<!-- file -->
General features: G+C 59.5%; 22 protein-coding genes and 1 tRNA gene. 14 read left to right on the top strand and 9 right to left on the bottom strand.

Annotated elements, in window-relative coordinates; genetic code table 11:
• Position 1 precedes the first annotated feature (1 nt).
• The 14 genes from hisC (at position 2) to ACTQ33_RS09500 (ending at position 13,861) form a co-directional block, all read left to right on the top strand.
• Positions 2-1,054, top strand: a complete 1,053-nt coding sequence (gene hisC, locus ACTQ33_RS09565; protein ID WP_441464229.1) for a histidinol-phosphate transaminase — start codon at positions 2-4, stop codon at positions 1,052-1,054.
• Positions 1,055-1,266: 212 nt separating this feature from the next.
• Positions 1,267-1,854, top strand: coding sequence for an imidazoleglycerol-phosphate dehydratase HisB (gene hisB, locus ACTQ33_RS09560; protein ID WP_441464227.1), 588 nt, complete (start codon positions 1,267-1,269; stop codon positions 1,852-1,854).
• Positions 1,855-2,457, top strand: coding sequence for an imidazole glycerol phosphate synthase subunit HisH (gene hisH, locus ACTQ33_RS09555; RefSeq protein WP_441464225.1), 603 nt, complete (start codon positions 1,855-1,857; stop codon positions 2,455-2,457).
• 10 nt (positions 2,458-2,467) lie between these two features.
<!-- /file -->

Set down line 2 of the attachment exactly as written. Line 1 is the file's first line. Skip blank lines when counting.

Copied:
Annotated elements, in window-relative coordinates; genetic code table 11: